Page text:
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Directorial team Jonathan Dayton and Valerie Faris are finally returning to the big screen for the first time since 2006′s Little Miss Sunshine with one of the summer’s most anticipated indie releases – the Zoe Kazan-penned Ruby Sparks. Also starring Kazan, the film centers on Paul Dano‘s character, a once-successful young author who is felled by some intense writer’s block and a dismal love life. When he starts writing about a new character, Ruby, Calvin’s spark comes back – but everything is thrown into disarray when he discovers Ruby (Kazan) in his apartment – his creation brought to life. Is it love? Magic? Or both?

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Zoe Kazan‘s feature writing debut, Ruby Sparks, already has enough going for it that I’ll forgive its new name change – to Ruby from its working title, He Loves Me, which feels a bit less movie-of-the-week and a touch more substantial. Title issues aside, Kazan’s first foray into screenwriting sees the return of directors Jonathan Dayton and Valerie Faris (helming their first feature since 2006′s Little Miss Sunshine), is marked by a talented cast (Paul Dano, Kazan, Antonio Banderas, Annette Bening, Steve Coogan, Elliot Gould, Chris Messina, and Deborah Ann Woll), and comes with a plotline that’s a thought-provoking twist on the romantic comedy. So why the name switcheroo? Well, it’s either something that’s far too-on-the-nose, or it’s meant to denote the full name of Kazan’s character, who is so far known to be just “Ruby.” But that on-the-nose? It could just mean that she sparks something, forming the entire basis of the film. And what does she spark? Only a little literary inspiration and her entire existence.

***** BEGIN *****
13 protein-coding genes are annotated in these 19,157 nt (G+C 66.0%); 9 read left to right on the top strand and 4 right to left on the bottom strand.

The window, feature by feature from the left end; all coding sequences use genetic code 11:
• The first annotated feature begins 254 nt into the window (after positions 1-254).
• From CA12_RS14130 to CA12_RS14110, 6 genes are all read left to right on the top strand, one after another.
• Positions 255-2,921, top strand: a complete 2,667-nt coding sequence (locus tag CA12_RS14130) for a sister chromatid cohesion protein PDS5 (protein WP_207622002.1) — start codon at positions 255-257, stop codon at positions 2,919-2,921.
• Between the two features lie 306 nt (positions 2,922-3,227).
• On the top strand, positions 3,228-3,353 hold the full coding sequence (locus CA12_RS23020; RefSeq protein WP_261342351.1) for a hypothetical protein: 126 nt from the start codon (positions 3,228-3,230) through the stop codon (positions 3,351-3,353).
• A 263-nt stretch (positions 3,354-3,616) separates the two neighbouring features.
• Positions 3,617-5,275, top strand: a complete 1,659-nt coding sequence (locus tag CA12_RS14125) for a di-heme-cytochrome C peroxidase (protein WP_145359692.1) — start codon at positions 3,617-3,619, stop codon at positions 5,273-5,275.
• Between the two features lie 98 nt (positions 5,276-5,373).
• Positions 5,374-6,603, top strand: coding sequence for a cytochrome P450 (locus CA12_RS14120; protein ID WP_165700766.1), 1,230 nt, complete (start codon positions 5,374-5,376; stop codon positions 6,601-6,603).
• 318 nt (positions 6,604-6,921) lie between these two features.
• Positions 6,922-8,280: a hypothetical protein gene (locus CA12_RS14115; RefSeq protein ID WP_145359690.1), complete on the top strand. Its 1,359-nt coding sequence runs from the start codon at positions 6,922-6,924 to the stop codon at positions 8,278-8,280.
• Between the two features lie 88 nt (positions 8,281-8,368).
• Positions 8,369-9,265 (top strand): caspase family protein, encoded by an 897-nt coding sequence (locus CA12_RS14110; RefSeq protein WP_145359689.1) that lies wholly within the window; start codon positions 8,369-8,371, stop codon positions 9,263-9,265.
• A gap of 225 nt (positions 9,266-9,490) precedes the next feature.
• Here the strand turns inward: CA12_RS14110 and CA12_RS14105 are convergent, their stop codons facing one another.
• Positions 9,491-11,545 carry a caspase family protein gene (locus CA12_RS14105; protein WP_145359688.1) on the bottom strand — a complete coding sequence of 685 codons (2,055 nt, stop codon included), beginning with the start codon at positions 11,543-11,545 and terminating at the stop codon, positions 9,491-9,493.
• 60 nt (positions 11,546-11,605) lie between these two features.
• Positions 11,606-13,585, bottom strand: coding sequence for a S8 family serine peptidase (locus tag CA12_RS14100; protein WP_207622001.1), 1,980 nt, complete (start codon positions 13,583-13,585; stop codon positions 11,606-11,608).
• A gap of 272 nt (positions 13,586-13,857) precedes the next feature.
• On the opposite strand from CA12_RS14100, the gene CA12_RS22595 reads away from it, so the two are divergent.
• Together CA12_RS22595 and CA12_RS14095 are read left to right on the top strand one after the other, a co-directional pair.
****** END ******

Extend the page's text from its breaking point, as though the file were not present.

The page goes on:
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What is Movie News After Dark? It’s the day’s best movie news and links exploding onto your computer screen. Can you handle that? MSN has debuted a new image of two new characters from The Hobbit: An Unexpected Journey. “Two of the youngest Dwarves, Fili (Dean O’Gorman) and Kili (Aidan Turner) have been born into the royal line of Durin and raised under the stern guardianship of their uncle, Thorin Oakensheild. Neither has ever travelled far, nor ever seen the fabled Dwarf City of Erebor. For both, the journey to the Lonely Mountain represents adventure and excitement. Skilled fighters, both brothers set off on their adventure armed with the invincible courage of youth, neither being able to imagine the fate which lies before them.” Quick, get me a Tolkein nerd to translate that. Are these guys cool, or not? Because they look cool.

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Good news for people who like backlashing against things that get popular; Fox Searchlight has signed Jonathan Dayton and Valerie Faris to make their first film since their breakthrough indie Little Miss Sunshine made a bunch of money and helped launch Steve Carell and Paul Dano’s film careers back in 2006. This new project, called He Loves Me, is being written by and will star Zoe Kazan. Her real life beau, Dano, will re-team with the Sunshine directors to star as the male lead. Also, there have been some rumblings that Jeff Bridges is being looked at to play another role. There’s yet to be any word on what this one will be about, but it has to be seen as a get for Fox Searchlight regardless. It’s been five years since Dayton and Faris made Little Miss Sunshine, and they haven’t been able to successfully get another project together since. The last time Searchlight took a chance on this duo there was money to be made, press to be generated, and Oscar nominations to be had. With that amount of big expectations behind it, He Loves Me is bound to be a project worth keeping our peepers on going forward. [Deadline Placitas]

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Paul Rudd and Zach Galifianakis are in final negotiations to star in the upcoming Paramount comedy Will, the second film from the team that brought you Little Miss Sunshine.